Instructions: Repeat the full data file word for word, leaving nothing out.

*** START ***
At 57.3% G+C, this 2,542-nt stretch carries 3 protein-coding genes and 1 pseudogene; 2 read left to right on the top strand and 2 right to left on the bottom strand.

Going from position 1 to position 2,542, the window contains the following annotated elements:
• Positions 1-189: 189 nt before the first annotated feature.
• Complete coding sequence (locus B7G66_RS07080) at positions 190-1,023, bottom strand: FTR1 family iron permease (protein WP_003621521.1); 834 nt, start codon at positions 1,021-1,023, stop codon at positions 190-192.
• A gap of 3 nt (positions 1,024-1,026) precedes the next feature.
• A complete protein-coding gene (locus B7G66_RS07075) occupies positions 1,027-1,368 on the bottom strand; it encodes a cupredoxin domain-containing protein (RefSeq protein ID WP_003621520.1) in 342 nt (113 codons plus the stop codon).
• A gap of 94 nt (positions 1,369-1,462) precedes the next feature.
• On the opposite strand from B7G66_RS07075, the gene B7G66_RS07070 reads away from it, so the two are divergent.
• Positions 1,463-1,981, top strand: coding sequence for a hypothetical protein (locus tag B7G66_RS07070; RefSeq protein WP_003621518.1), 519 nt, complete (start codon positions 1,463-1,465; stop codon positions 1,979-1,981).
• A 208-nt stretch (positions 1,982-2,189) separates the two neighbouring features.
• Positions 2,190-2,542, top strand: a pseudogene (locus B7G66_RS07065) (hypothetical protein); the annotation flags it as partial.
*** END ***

At 57.3% G+C, this 2,542-nt stretch carries 3 protein-coding genes and 1 pseudogene; 2 read left to right on the top strand and 2 right to left on the bottom strand.

Going from position 1 to position 2,542, the window contains the following annotated elements:
• Positions 1-189: 189 nt before the first annotated feature.
• Complete coding sequence (locus B7G66_RS07080) at positions 190-1,023, bottom strand: FTR1 family iron permease (protein WP_003621521.1); 834 nt, start codon at positions 1,021-1,023, stop codon at positions 190-192.
• A gap of 3 nt (positions 1,024-1,026) precedes the next feature.
• A complete protein-coding gene (locus B7G66_RS07075) occupies positions 1,027-1,368 on the bottom strand; it encodes a cupredoxin domain-containing protein (RefSeq protein ID WP_003621520.1) in 342 nt (113 codons plus the stop codon).
• A gap of 94 nt (positions 1,369-1,462) precedes the next feature.
• On the opposite strand from B7G66_RS07075, the gene B7G66_RS07070 reads away from it, so the two are divergent.
• Positions 1,463-1,981, top strand: coding sequence for a hypothetical protein (locus tag B7G66_RS07070; RefSeq protein WP_003621518.1), 519 nt, complete (start codon positions 1,463-1,465; stop codon positions 1,979-1,981).
• A 208-nt stretch (positions 1,982-2,189) separates the two neighbouring features.
• Positions 2,190-2,542, top strand: a pseudogene (locus B7G66_RS07065) (hypothetical protein); the annotation flags it as partial.